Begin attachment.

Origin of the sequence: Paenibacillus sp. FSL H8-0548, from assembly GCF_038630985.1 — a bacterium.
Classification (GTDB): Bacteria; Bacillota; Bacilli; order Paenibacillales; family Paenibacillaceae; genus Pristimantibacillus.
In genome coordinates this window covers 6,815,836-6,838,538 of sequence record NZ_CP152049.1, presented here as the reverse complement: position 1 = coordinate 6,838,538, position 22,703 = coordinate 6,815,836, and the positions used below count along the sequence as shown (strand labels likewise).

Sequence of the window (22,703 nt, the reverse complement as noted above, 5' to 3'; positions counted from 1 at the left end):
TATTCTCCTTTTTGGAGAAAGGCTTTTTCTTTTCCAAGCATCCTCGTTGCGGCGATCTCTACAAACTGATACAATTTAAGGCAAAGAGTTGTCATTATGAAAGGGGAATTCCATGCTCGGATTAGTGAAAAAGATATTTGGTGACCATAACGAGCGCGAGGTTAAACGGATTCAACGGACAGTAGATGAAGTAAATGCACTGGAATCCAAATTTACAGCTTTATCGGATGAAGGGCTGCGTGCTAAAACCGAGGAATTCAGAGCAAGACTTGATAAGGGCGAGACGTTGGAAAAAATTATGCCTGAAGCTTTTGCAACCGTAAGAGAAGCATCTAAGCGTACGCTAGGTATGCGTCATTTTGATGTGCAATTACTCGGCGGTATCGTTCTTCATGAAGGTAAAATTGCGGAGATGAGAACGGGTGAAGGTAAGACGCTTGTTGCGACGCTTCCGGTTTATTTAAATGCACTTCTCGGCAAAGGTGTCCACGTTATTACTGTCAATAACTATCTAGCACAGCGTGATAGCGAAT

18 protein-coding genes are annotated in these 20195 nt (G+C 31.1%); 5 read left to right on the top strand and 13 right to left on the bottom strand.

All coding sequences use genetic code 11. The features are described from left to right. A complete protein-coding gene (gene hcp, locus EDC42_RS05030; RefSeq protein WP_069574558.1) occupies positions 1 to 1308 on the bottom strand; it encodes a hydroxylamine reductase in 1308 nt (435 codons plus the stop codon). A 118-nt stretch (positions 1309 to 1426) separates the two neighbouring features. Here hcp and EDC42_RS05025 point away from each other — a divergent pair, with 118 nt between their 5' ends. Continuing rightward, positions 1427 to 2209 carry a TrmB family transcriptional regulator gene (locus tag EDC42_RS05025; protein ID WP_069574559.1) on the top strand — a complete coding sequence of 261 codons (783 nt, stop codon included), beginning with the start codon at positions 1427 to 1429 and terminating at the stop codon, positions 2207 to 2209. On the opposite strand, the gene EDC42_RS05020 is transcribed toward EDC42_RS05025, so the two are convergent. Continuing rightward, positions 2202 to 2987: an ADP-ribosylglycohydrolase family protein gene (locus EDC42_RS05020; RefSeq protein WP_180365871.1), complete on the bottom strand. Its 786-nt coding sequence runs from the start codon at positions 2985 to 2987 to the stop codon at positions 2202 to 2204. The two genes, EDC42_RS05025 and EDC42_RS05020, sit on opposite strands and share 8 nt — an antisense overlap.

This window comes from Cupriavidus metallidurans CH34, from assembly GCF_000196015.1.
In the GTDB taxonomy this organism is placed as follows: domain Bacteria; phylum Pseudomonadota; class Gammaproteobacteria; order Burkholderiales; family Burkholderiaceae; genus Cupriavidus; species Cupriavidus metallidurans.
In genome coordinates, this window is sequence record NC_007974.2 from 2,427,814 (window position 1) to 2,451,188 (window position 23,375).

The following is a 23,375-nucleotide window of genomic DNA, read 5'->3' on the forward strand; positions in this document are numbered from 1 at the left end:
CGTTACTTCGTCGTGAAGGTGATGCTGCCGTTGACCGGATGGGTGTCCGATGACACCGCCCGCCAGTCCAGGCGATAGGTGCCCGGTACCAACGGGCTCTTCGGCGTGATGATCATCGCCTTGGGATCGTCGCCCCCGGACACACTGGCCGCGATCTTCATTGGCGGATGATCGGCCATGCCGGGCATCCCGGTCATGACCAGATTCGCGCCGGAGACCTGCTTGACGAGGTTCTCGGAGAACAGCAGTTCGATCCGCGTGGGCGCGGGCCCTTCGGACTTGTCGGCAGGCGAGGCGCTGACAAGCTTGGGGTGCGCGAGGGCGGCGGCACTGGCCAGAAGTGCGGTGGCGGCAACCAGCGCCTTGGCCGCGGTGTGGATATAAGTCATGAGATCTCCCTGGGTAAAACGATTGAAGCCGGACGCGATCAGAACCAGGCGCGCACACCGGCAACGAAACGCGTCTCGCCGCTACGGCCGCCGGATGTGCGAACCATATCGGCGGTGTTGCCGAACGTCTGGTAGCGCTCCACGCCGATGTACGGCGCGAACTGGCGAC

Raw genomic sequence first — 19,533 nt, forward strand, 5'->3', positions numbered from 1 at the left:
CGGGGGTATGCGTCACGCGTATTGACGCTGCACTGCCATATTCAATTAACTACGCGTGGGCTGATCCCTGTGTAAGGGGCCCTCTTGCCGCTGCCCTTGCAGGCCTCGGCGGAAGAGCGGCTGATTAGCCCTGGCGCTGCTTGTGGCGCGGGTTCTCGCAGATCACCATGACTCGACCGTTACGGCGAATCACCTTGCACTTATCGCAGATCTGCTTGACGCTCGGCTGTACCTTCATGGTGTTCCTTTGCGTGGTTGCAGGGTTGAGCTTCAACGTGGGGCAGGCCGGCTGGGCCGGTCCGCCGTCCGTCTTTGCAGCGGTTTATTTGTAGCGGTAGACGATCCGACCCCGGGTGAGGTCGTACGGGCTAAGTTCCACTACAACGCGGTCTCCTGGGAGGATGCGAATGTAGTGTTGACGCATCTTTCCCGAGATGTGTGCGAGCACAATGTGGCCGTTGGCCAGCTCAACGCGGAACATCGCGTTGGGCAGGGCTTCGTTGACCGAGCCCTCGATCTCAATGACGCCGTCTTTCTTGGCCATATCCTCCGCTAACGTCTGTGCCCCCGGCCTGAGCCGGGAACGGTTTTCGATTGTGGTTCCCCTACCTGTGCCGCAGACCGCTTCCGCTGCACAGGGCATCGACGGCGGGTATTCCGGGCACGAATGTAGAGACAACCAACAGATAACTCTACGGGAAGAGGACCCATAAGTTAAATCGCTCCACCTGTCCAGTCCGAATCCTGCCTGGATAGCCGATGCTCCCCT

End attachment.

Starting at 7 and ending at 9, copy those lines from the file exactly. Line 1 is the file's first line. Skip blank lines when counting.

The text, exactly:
All coding sequences use genetic code 11. The features are described from left to right. A complete protein-coding gene (gene hcp, locus EDC42_RS05030; RefSeq protein WP_069574558.1) occupies positions 1 to 1308 on the bottom strand; it encodes a hydroxylamine reductase in 1308 nt (435 codons plus the stop codon). A 118-nt stretch (positions 1309 to 1426) separates the two neighbouring features. Here hcp and EDC42_RS05025 point away from each other — a divergent pair, with 118 nt between their 5' ends. Continuing rightward, positions 1427 to 2209 carry a TrmB family transcriptional regulator gene (locus tag EDC42_RS05025; protein ID WP_069574559.1) on the top strand — a complete coding sequence of 261 codons (783 nt, stop codon included), beginning with the start codon at positions 1427 to 1429 and terminating at the stop codon, positions 2207 to 2209. On the opposite strand, the gene EDC42_RS05020 is transcribed toward EDC42_RS05025, so the two are convergent. Continuing rightward, positions 2202 to 2987: an ADP-ribosylglycohydrolase family protein gene (locus EDC42_RS05020; RefSeq protein WP_180365871.1), complete on the bottom strand. Its 786-nt coding sequence runs from the start codon at positions 2985 to 2987 to the stop codon at positions 2202 to 2204. The two genes, EDC42_RS05025 and EDC42_RS05020, sit on opposite strands and share 8 nt — an antisense overlap.

This window comes from Cupriavidus metallidurans CH34, from assembly GCF_000196015.1.
In the GTDB taxonomy this organism is placed as follows: domain Bacteria; phylum Pseudomonadota; class Gammaproteobacteria; order Burkholderiales; family Burkholderiaceae; genus Cupriavidus; species Cupriavidus metallidurans.